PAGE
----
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Math Help - radius of convergence

  1. #1
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    Question radius of convergence

    Hi,
    Could someone help me with these questions,I dont understand how you can find the radius of convergence:

    1.f(x)=(1+4x)^3/2

    State the radius of convergence of this power series

    (I also had to use the General Binomial Theorem to determine the first four terms of the Taylor series at 0 for this series but I have done this)

    2.g(x)=6(1+4x)^1/2

    State the radius of convergence of this power series

    (I also had to write down the first three terms of the Tayor series at 0 but I have done this)
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  2. #2
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    Quote Originally Posted by mountaindream View Post
    Hi,
    Could someone help me with these questions,I dont understand how you can find the radius of convergence:

    1.f(x)=(1+4x)^3/2

    State the radius of convergence of this power series

    (I also had to use the General Binomial Theorem to determine the first four terms of the Taylor series at 0 for this series but I have done this)

    2.g(x)=6(1+4x)^1/2

    State the radius of convergence of this power series

    (I also had to write down the first three terms of the Tayor series at 0 but I have done this)
    The first thing you need to do is get the general term of the power series for each of the given functions.
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  3. #3
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    Quote Originally Posted by mr fantastic View Post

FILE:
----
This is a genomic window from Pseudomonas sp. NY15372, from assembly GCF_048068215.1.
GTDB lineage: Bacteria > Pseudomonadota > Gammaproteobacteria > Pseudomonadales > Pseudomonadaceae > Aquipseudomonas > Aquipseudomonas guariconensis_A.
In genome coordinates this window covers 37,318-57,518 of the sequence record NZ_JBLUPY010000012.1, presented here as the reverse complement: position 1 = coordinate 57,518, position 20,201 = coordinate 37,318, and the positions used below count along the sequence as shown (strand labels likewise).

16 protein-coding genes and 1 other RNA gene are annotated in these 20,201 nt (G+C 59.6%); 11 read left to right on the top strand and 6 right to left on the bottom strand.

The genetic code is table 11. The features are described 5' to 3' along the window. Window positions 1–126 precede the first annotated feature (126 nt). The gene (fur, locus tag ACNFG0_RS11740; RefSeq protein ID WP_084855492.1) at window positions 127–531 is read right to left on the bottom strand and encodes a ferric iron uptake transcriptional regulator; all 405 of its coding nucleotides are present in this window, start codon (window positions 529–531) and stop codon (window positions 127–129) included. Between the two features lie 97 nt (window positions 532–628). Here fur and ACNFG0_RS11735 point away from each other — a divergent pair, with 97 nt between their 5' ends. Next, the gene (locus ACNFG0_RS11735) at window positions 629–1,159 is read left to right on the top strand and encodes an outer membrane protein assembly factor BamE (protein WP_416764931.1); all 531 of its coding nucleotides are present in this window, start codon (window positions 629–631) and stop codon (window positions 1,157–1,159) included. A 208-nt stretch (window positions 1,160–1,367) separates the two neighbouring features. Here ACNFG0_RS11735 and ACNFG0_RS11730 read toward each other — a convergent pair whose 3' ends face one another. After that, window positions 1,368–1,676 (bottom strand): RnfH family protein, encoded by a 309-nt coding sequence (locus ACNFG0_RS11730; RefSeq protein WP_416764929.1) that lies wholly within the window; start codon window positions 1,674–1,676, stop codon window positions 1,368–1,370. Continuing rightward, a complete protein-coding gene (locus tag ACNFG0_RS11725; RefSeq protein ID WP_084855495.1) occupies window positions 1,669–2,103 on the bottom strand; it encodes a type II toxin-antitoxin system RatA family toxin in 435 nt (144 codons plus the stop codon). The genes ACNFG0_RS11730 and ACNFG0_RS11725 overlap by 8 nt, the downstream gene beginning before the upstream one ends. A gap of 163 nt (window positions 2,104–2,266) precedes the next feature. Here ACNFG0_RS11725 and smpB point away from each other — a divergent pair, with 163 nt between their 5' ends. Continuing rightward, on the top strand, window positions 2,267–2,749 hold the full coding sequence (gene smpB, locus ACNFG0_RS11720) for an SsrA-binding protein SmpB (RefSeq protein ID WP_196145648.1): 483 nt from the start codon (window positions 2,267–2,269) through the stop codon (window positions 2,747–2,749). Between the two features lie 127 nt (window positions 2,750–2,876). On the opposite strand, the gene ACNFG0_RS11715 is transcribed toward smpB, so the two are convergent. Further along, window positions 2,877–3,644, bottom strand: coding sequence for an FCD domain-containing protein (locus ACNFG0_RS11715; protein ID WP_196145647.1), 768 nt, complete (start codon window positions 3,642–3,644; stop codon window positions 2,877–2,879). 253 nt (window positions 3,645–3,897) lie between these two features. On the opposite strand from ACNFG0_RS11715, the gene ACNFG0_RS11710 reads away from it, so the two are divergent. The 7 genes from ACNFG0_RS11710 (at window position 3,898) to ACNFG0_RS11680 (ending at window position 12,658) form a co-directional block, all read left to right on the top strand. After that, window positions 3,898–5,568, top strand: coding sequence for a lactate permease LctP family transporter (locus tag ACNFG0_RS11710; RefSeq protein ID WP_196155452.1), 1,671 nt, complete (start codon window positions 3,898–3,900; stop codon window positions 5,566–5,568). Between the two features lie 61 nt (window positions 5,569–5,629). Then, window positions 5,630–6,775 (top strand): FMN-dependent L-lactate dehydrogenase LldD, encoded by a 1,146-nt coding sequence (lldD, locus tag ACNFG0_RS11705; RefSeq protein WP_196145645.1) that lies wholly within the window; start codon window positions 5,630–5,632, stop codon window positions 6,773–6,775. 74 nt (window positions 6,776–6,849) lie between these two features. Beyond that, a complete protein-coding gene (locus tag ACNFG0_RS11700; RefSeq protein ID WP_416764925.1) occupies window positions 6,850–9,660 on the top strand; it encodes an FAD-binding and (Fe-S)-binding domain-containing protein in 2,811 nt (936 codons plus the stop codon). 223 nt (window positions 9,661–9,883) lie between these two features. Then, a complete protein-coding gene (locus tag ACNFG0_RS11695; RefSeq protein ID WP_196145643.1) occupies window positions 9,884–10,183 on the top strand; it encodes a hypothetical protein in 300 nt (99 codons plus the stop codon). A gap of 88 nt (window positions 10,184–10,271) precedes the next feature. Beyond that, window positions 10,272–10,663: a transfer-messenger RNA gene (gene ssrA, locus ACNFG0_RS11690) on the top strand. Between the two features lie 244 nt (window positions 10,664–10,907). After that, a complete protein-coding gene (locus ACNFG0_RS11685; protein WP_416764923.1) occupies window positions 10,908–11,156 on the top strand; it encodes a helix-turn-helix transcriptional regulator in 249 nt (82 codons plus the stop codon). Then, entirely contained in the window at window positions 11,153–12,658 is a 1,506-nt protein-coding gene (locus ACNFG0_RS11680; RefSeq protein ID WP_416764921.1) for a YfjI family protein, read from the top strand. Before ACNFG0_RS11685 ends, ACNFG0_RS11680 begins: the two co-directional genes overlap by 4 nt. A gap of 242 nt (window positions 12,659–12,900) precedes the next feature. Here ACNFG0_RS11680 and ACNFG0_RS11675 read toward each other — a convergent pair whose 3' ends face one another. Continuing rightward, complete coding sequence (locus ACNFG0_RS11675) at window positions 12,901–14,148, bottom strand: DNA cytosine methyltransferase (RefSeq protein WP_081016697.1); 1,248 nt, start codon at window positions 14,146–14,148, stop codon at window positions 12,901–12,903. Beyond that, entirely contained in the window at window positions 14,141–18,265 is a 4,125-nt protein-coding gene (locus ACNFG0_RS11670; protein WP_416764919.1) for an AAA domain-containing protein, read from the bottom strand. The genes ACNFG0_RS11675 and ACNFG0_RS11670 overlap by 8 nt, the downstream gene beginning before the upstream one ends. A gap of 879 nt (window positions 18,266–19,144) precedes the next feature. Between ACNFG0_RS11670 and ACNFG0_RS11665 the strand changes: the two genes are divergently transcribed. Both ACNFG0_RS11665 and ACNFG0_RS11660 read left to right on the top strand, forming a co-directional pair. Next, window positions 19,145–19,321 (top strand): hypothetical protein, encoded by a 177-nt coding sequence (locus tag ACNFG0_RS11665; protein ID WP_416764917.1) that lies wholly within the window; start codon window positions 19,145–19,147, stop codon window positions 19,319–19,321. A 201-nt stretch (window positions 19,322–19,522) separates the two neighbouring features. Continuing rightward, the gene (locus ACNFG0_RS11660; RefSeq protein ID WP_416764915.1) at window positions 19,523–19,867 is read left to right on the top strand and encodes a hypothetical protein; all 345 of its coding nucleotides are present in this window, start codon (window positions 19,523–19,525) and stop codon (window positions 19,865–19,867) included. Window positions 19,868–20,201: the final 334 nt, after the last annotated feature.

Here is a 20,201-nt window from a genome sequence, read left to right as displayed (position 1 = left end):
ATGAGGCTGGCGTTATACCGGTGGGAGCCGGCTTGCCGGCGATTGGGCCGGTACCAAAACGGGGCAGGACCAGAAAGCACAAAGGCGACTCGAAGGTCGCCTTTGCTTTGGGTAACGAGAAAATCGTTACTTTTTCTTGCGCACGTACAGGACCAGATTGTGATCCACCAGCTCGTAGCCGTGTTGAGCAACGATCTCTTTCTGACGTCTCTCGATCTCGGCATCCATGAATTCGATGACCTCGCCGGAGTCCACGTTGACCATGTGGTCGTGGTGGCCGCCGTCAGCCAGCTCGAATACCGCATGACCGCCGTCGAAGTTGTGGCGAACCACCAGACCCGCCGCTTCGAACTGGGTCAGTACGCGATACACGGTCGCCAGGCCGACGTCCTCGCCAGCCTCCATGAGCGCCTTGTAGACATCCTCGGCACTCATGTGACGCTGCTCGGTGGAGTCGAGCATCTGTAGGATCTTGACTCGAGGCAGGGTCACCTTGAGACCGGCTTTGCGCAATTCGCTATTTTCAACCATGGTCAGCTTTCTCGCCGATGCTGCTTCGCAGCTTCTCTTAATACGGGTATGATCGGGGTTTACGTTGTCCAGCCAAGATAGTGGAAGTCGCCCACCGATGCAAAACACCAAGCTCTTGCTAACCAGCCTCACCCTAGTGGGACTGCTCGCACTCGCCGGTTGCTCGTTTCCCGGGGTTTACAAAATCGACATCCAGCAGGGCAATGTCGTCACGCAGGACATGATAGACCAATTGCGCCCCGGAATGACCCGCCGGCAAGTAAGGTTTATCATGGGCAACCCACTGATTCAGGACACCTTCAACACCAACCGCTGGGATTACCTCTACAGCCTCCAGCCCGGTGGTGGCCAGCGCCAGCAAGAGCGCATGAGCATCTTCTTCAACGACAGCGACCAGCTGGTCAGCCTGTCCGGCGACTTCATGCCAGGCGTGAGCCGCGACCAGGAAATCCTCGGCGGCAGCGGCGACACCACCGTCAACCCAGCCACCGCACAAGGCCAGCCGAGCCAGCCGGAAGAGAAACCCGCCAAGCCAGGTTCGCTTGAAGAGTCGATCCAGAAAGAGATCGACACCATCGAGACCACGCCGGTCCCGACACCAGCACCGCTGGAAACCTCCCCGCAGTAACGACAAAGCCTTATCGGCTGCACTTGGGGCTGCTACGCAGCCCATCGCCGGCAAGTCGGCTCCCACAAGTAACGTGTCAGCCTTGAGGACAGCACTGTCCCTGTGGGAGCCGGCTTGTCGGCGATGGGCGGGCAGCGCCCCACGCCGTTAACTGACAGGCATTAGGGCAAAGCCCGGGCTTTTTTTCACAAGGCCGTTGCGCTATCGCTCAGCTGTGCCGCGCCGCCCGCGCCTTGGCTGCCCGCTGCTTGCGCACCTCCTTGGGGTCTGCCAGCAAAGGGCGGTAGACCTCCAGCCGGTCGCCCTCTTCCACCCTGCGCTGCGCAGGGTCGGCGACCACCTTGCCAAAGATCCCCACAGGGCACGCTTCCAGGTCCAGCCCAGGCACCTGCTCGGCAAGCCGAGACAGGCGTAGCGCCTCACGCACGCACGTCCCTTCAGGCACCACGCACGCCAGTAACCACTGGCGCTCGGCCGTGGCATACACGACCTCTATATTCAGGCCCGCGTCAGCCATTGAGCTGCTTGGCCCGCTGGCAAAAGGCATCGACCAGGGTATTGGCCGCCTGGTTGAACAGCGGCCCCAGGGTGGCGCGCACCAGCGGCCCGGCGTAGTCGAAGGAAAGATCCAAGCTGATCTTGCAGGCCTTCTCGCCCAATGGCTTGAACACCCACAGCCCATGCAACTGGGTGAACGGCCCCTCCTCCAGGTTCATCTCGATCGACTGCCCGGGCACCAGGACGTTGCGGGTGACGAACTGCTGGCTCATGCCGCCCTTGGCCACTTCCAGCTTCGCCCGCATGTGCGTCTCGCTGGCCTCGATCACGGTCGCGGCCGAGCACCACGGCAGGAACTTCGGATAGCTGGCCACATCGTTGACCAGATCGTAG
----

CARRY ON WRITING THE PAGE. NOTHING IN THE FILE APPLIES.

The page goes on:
The first thing you need to do is get the general term of the power series for each of the given functions.
    I dont understand what you mean-do you know how to do this?
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  4. #4
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    Quote Originally Posted by mountaindream View Post
    I dont understand what you mean-do you know how to do this?
    Have you studied power series at all (eg. Maclaurin series, etc.)? Have you learned how to write functions in the form f(x) = \sum_{n=1}^{\infty} a_n x^n?

    The functions f(x) and g(x) are not power series. So the first step is to write them in the form f(x) = \sum_{n=1}^{\infty} a_n x^n.
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    Quote Originally Posted by mr fantastic View Post
    Have you studied power series at all (eg. Maclaurin series, etc.)? Have you learned how to write functions in the form f(x) = \sum_{n=1}^{\infty} a_n x^n?

    The functions f(x) and g(x) are not power series. So the first step is to write them in the form f(x) = \sum_{n=1}^{\infty} a_n x^n.
    No I have not learnt about that kind of series yet. ~It just seems it should be obvious because the question says "state" which implies it should be simple to detect the radius of convergence just by looking at the question. Thank-you for your replies Any more hinters as altough I'm trying my best I'm still not getting it . x
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  6. #6